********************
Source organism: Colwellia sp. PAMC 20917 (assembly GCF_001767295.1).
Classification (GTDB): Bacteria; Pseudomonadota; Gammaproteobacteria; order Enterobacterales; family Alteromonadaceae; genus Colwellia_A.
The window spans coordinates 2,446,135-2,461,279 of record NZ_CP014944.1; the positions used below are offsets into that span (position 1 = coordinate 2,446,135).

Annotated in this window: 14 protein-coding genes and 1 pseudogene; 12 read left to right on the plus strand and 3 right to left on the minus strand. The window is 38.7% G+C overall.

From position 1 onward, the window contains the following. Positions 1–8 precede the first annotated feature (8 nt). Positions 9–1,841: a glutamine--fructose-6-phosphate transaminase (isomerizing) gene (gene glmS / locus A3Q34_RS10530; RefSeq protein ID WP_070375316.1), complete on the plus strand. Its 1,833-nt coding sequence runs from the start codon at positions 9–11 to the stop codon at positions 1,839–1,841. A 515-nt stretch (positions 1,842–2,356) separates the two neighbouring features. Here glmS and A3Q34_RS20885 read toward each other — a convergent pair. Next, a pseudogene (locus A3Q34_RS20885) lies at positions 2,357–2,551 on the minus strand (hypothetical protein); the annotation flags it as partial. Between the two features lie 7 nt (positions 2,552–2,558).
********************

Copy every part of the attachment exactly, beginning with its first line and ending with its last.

Source organism: Colwellia sp. PAMC 20917 (assembly GCF_001767295.1).
Classification (GTDB): Bacteria; Pseudomonadota; Gammaproteobacteria; order Enterobacterales; family Alteromonadaceae; genus Colwellia_A.
The window spans coordinates 2,446,135-2,461,279 of record NZ_CP014944.1; the positions used below are offsets into that span (position 1 = coordinate 2,446,135).

Annotated in this window: 14 protein-coding genes and 1 pseudogene; 12 read left to right on the plus strand and 3 right to left on the minus strand. The window is 38.7% G+C overall.

From position 1 onward, the window contains the following. Positions 1–8 precede the first annotated feature (8 nt). Positions 9–1,841: a glutamine--fructose-6-phosphate transaminase (isomerizing) gene (gene glmS / locus A3Q34_RS10530; RefSeq protein ID WP_070375316.1), complete on the plus strand. Its 1,833-nt coding sequence runs from the start codon at positions 9–11 to the stop codon at positions 1,839–1,841. A 515-nt stretch (positions 1,842–2,356) separates the two neighbouring features. Here glmS and A3Q34_RS20885 read toward each other — a convergent pair. Next, a pseudogene (locus A3Q34_RS20885) lies at positions 2,357–2,551 on the minus strand (hypothetical protein); the annotation flags it as partial. Between the two features lie 7 nt (positions 2,552–2,558).